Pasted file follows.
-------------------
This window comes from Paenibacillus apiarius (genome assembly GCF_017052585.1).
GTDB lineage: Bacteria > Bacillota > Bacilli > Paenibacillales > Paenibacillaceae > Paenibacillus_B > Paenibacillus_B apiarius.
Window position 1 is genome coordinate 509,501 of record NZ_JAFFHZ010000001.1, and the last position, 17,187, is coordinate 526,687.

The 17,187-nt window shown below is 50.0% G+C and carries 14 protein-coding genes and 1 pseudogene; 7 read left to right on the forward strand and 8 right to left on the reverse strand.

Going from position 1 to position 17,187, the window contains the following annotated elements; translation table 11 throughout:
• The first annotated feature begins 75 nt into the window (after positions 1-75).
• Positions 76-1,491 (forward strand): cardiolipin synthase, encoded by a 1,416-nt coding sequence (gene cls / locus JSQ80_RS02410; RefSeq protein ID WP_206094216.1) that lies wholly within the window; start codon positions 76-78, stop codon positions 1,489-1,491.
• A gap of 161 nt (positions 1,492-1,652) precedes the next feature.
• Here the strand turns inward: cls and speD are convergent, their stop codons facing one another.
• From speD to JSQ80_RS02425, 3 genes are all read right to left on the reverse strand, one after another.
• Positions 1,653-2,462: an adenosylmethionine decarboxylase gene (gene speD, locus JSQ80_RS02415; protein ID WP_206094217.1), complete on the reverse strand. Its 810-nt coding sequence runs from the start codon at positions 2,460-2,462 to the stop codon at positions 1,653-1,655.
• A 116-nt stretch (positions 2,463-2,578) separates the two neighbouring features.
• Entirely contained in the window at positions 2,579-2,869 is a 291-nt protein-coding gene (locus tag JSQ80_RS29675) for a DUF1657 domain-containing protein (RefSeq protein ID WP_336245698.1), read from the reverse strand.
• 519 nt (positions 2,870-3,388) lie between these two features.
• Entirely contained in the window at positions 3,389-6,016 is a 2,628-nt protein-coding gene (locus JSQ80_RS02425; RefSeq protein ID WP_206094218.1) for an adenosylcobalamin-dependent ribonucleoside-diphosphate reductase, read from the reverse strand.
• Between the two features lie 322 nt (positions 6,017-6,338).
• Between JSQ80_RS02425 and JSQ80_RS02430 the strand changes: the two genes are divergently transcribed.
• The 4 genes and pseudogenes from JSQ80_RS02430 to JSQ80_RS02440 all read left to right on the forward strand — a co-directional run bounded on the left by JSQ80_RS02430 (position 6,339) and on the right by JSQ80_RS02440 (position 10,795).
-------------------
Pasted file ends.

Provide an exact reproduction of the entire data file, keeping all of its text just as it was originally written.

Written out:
This window comes from Paenibacillus apiarius (genome assembly GCF_017052585.1).
GTDB lineage: Bacteria > Bacillota > Bacilli > Paenibacillales > Paenibacillaceae > Paenibacillus_B > Paenibacillus_B apiarius.
Window position 1 is genome coordinate 509,501 of record NZ_JAFFHZ010000001.1, and the last position, 17,187, is coordinate 526,687.

The 17,187-nt window shown below is 50.0% G+C and carries 14 protein-coding genes and 1 pseudogene; 7 read left to right on the forward strand and 8 right to left on the reverse strand.

Going from position 1 to position 17,187, the window contains the following annotated elements; translation table 11 throughout:
• The first annotated feature begins 75 nt into the window (after positions 1-75).
• Positions 76-1,491 (forward strand): cardiolipin synthase, encoded by a 1,416-nt coding sequence (gene cls / locus JSQ80_RS02410; RefSeq protein ID WP_206094216.1) that lies wholly within the window; start codon positions 76-78, stop codon positions 1,489-1,491.
• A gap of 161 nt (positions 1,492-1,652) precedes the next feature.
• Here the strand turns inward: cls and speD are convergent, their stop codons facing one another.
• From speD to JSQ80_RS02425, 3 genes are all read right to left on the reverse strand, one after another.
• Positions 1,653-2,462: an adenosylmethionine decarboxylase gene (gene speD, locus JSQ80_RS02415; protein ID WP_206094217.1), complete on the reverse strand. Its 810-nt coding sequence runs from the start codon at positions 2,460-2,462 to the stop codon at positions 1,653-1,655.
• A 116-nt stretch (positions 2,463-2,578) separates the two neighbouring features.
• Entirely contained in the window at positions 2,579-2,869 is a 291-nt protein-coding gene (locus tag JSQ80_RS29675) for a DUF1657 domain-containing protein (RefSeq protein ID WP_336245698.1), read from the reverse strand.
• 519 nt (positions 2,870-3,388) lie between these two features.
• Entirely contained in the window at positions 3,389-6,016 is a 2,628-nt protein-coding gene (locus JSQ80_RS02425; RefSeq protein ID WP_206094218.1) for an adenosylcobalamin-dependent ribonucleoside-diphosphate reductase, read from the reverse strand.
• Between the two features lie 322 nt (positions 6,017-6,338).
• Between JSQ80_RS02425 and JSQ80_RS02430 the strand changes: the two genes are divergently transcribed.
• The 4 genes and pseudogenes from JSQ80_RS02430 to JSQ80_RS02440 all read left to right on the forward strand — a co-directional run bounded on the left by JSQ80_RS02430 (position 6,339) and on the right by JSQ80_RS02440 (position 10,795).